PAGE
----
Daniil Medvedev battled back from a set down to topple Alexander Zverev and power Russia into the ATP Cup final Saturday where they will meet the Matteo Berrettini-led Italy.
The world number four needed to dig deep against the German world number seven, finally coming through 3-6, 6-3, 7-5 on his fourth match point after a marathon battle on Rod Laver Arena in Melbourne.
He sealed the tie after Andrey Rublev, who won five ATP titles last year as he raced up the rankings, also pulled off a come-from-behind win, grinding down Jan-Lennard 3-6, 6-1, 6-2.
Italy beat last year’s finalists Spain with Berrettini and Fabio Fognini winning their singles ties.
“It was a crazy match. I was happy to win even though there were a lot of things I didn’t like in the match,” said Medvedev, who has enjoyed a perfect preparation for next week’s Australian Open.
“But most important was getting the win for our country. There were big downs and big ups, just normal tennis.”
Zverev, who needed a medical timeout for a tight lower back towards the end of the second set, heads into the Australian Open having beaten world number 12 Denis Shapovalov and pushed top-ranked Novak Djokovic deep into a third set, before his defeat to Medvedev.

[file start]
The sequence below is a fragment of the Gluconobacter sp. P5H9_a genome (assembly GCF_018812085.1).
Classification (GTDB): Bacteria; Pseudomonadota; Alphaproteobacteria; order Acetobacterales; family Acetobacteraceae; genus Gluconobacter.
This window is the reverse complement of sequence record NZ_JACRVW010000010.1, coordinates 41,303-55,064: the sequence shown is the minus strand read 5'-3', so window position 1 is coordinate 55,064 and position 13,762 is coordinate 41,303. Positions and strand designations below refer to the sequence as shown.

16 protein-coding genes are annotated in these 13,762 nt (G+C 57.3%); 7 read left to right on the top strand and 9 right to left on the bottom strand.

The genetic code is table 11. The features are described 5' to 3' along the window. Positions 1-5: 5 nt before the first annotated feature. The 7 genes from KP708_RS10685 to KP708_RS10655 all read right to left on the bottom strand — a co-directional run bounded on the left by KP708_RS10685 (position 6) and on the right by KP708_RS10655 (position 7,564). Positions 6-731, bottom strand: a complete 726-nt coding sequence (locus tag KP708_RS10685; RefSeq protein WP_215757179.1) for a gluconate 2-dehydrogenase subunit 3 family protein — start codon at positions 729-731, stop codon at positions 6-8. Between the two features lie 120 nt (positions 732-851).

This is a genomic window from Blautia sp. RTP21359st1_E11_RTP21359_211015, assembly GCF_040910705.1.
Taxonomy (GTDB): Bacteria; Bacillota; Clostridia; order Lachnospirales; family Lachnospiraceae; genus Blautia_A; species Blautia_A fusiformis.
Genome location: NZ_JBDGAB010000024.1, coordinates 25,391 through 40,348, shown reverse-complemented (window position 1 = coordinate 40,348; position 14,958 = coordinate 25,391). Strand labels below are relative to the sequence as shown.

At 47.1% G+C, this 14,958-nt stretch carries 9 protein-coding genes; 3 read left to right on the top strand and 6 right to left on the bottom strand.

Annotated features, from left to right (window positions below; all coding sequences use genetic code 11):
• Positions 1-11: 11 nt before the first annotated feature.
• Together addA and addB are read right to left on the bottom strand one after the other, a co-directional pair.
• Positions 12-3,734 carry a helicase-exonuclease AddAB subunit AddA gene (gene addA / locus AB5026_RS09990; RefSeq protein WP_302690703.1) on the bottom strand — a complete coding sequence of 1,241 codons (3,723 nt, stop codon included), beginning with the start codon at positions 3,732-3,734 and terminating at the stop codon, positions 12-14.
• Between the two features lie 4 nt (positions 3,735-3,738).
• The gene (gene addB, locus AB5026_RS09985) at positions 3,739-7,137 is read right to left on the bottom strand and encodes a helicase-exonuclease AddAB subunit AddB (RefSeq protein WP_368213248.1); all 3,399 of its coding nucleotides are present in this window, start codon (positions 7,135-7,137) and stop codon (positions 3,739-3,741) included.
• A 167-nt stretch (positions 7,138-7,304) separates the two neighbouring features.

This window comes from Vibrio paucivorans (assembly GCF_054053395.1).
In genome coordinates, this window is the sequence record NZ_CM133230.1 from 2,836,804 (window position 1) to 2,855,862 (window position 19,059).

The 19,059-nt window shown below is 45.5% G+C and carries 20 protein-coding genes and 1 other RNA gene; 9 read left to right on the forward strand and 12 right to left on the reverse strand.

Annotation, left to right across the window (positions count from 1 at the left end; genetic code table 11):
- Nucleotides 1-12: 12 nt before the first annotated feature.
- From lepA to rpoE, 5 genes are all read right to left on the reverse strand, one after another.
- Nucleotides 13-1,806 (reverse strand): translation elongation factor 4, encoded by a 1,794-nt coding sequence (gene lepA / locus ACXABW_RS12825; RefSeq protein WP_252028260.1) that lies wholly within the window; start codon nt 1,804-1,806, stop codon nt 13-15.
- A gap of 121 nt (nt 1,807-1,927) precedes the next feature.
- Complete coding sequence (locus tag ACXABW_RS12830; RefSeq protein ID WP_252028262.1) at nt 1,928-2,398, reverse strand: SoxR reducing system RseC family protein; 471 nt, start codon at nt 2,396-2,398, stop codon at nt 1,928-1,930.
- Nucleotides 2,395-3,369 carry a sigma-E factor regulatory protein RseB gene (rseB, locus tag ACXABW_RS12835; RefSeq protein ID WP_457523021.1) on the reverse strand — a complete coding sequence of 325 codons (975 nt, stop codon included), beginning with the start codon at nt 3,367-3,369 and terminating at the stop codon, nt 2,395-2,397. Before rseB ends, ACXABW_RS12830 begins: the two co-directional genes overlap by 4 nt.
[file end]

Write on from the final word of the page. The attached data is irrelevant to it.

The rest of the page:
Rublev had dropped just seven games before meeting Struff, defeating Guido Pella and Yoshihito Nishioka along the way.
He was handed a wake-up call by the aggressive German, who took the first set before the world number eight clicked into gear.
“The first set I was really nervous, plus he was attacking a lot,” said Rublev, 23.
“So I needed to change and go for my shots and I raised my level, I started to play more aggressive.”
Russia will face Italy on Sunday after they came out on top of the other semi-final against Spain, who were again without the injured Rafael Nadal.
Berrettini sealed his country’s spot with a 6-3, 7-5 victory against Roberto Bautista Agut, after Fognini clawed past Pablo Carreno Busta 6-2, 1-6, 6-4.
“It’s an unbelievable feeling,” Berrettini said. “The job is not done yet, but we are really happy for what is happening.”
Serbia beat Spain in the final of the inaugural and hugely popular tournament last year in Sydney—launched as a rival to the Davis Cup.
It has been slimmed down from 24 teams to 12 this year due to the coronavirus over five days at Melbourne Park with $7.5 million at stake, rather than the multi-city format employed in 2020.